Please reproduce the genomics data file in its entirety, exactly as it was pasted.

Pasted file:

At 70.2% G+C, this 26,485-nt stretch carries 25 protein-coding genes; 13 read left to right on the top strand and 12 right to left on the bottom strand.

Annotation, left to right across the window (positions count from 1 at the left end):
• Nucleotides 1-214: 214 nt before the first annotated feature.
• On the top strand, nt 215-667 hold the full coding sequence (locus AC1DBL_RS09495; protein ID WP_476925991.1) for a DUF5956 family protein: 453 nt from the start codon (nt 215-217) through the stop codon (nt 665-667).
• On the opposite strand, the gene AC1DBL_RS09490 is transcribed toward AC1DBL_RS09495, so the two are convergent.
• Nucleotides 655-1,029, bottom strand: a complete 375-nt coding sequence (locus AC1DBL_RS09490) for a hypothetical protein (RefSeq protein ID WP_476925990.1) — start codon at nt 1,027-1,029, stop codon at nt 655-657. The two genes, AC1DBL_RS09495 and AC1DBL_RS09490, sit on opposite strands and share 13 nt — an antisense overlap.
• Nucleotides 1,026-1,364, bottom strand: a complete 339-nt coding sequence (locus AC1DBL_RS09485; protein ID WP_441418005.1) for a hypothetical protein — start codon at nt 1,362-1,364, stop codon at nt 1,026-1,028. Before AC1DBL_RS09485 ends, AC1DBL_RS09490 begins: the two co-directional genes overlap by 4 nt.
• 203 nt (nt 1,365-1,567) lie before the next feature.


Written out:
At 70.2% G+C, this 26,485-nt stretch carries 25 protein-coding genes; 13 read left to right on the top strand and 12 right to left on the bottom strand.

Annotation, left to right across the window (positions count from 1 at the left end):
• Nucleotides 1-214: 214 nt before the first annotated feature.
• On the top strand, nt 215-667 hold the full coding sequence (locus AC1DBL_RS09495; protein ID WP_476925991.1) for a DUF5956 family protein: 453 nt from the start codon (nt 215-217) through the stop codon (nt 665-667).
• On the opposite strand, the gene AC1DBL_RS09490 is transcribed toward AC1DBL_RS09495, so the two are convergent.
• Nucleotides 655-1,029, bottom strand: a complete 375-nt coding sequence (locus AC1DBL_RS09490) for a hypothetical protein (RefSeq protein ID WP_476925990.1) — start codon at nt 1,027-1,029, stop codon at nt 655-657. The two genes, AC1DBL_RS09495 and AC1DBL_RS09490, sit on opposite strands and share 13 nt — an antisense overlap.
• Nucleotides 1,026-1,364, bottom strand: a complete 339-nt coding sequence (locus AC1DBL_RS09485; protein ID WP_441418005.1) for a hypothetical protein — start codon at nt 1,362-1,364, stop codon at nt 1,026-1,028. Before AC1DBL_RS09485 ends, AC1DBL_RS09490 begins: the two co-directional genes overlap by 4 nt.
• 203 nt (nt 1,365-1,567) lie before the next feature.